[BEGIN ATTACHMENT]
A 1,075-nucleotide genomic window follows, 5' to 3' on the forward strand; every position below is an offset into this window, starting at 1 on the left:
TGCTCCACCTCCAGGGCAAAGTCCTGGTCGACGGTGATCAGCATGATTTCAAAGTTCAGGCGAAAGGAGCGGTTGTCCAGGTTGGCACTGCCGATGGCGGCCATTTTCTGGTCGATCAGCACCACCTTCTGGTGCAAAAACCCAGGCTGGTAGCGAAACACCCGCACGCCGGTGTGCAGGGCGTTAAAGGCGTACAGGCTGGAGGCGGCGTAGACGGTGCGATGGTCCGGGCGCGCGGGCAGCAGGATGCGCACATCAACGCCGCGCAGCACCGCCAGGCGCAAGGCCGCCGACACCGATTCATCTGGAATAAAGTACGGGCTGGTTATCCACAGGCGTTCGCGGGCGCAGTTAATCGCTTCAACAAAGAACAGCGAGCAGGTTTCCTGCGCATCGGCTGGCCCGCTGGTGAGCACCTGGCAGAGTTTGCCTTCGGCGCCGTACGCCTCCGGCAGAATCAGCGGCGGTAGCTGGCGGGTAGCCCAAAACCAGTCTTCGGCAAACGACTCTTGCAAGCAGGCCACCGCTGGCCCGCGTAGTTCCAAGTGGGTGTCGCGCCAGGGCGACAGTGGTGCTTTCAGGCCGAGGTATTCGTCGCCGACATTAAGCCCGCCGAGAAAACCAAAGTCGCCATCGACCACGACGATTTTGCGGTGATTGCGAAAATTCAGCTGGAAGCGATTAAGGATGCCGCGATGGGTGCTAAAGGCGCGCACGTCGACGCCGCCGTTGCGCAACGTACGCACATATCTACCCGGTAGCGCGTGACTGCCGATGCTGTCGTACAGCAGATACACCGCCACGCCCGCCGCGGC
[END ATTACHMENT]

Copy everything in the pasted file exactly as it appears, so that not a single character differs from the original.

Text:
A 1,075-nucleotide genomic window follows, 5' to 3' on the forward strand; every position below is an offset into this window, starting at 1 on the left:
TGCTCCACCTCCAGGGCAAAGTCCTGGTCGACGGTGATCAGCATGATTTCAAAGTTCAGGCGAAAGGAGCGGTTGTCCAGGTTGGCACTGCCGATGGCGGCCATTTTCTGGTCGATCAGCACCACCTTCTGGTGCAAAAACCCAGGCTGGTAGCGAAACACCCGCACGCCGGTGTGCAGGGCGTTAAAGGCGTACAGGCTGGAGGCGGCGTAGACGGTGCGATGGTCCGGGCGCGCGGGCAGCAGGATGCGCACATCAACGCCGCGCAGCACCGCCAGGCGCAAGGCCGCCGACACCGATTCATCTGGAATAAAGTACGGGCTGGTTATCCACAGGCGTTCGCGGGCGCAGTTAATCGCTTCAACAAAGAACAGCGAGCAGGTTTCCTGCGCATCGGCTGGCCCGCTGGTGAGCACCTGGCAGAGTTTGCCTTCGGCGCCGTACGCCTCCGGCAGAATCAGCGGCGGTAGCTGGCGGGTAGCCCAAAACCAGTCTTCGGCAAACGACTCTTGCAAGCAGGCCACCGCTGGCCCGCGTAGTTCCAAGTGGGTGTCGCGCCAGGGCGACAGTGGTGCTTTCAGGCCGAGGTATTCGTCGCCGACATTAAGCCCGCCGAGAAAACCAAAGTCGCCATCGACCACGACGATTTTGCGGTGATTGCGAAAATTCAGCTGGAAGCGATTAAGGATGCCGCGATGGGTGCTAAAGGCGCGCACGTCGACGCCGCCGTTGCGCAACGTACGCACATATCTACCCGGTAGCGCGTGACTGCCGATGCTGTCGTACAGCAGATACACCGCCACGCCCGCCGCGGC